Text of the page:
Deep Vein Thrombosis (DVT) Doctor Cahn

Deep Vein Thrombosis (DVT) and COVID-19. Get the facts HERE!

March is Deep Vein Thrombosis (DVT) Awareness Month and Doctor Cahn wants you to know the facts that could save the life of you or a loved one.

Deep vein thrombosis (DVT) occurs when a blood clot develops in a vein deep in your body. These types of DVT clots typically develop in your lower legs or thighs, but they may also appear in your upper body, such as your arms or other locations in the body.

Deep vein thrombosis can pose a serious threat to health as pieces of a clot can break off and travel through the bloodstream to the lungs. This is called a pulmonary embolism and can be fatal soon after it occurs. DVT can also block blood flow in your veins, causing the blood to pool, causing swelling, pain, and permanent damage to your leg. This is known as post-thrombotic syndrome.

Some Facts About DVT

On average, 274 people die every day from blood clots. (Source:

Blood clots (DVT and pulmonary embolisms):

  • Affect upwards of 600,000 Americans each year and cause more deaths each year than the more well-publicized conditions of breast cancer, AIDS,and motor vehicle accidents.
  • Are a leading cause of preventable hospital deaths in the United States.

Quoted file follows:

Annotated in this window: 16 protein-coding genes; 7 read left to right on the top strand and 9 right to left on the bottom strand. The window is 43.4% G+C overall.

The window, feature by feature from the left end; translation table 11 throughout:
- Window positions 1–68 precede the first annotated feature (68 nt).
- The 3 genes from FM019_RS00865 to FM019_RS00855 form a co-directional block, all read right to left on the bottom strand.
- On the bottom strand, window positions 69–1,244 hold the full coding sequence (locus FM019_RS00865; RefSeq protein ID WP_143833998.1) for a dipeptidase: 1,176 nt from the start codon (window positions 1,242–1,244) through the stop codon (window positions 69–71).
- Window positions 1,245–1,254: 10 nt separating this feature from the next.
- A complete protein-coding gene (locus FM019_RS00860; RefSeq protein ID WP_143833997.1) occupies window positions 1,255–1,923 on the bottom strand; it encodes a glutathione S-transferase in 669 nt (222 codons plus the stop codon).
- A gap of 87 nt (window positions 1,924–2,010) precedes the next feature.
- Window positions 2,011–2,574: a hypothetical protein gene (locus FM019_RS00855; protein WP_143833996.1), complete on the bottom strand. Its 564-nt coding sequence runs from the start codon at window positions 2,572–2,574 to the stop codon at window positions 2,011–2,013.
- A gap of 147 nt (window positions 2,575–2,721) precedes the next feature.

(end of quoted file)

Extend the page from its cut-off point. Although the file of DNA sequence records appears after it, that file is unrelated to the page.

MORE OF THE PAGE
• Are the leading cause of maternal death in the United States.
  • Will cause long-term complications in one-half of people and one-third will have a recurrence within 10 years. (Source:

What Causes DVT

There are a variety of factors that contribute to the development of DVT:

  • Surgery, particularly surgery of the hip or leg, or abdominal surgery
  • A long period of bed rest or sitting for a long time (ex: on an airplane or in a car)
  • Birth control pills or hormones taken for symptoms of menopause
  • Certain diseases and conditions, such as:
    • Varicose veins
    • Chronic atrial fibrillation
    • Inflammatory bowel disease
    • Lupus erythematosus, a disease of the immune system
    • Cancer
    • Heart failure
    • Heart attack
    • Arterial disease
    • Spinal cord injury and resulting paralysis
    • Previous blood clot (thrombosis)
    • Pregnancy
    • Intensive care treatment involving placement of a central venous catheter
What Are The Symptoms of DVT?
DVT occurs without symptoms about 50 percent of the time. When symptoms do occur, they may include:

  • Swelling in the leg
  • Red, discolored, or white skin
  • A cord in a leg vein that can be felt
  • Rapid heart beat (tachycardia)
  • Slight fever
  • Warm skin
  • More visible surface veins
  • A dull ache, tightness, tenderness or pain in the leg (these symptoms may only occur while walking or standing)

Any of these symptoms of DVT may resemble other medical conditions or problems. Always consult your physician for a diagnosis or call Doctor Cahn to schedule a Free Vein Health Screening and Ultrasound at (910) 363-4949. (Some restrictions apply, call for details)

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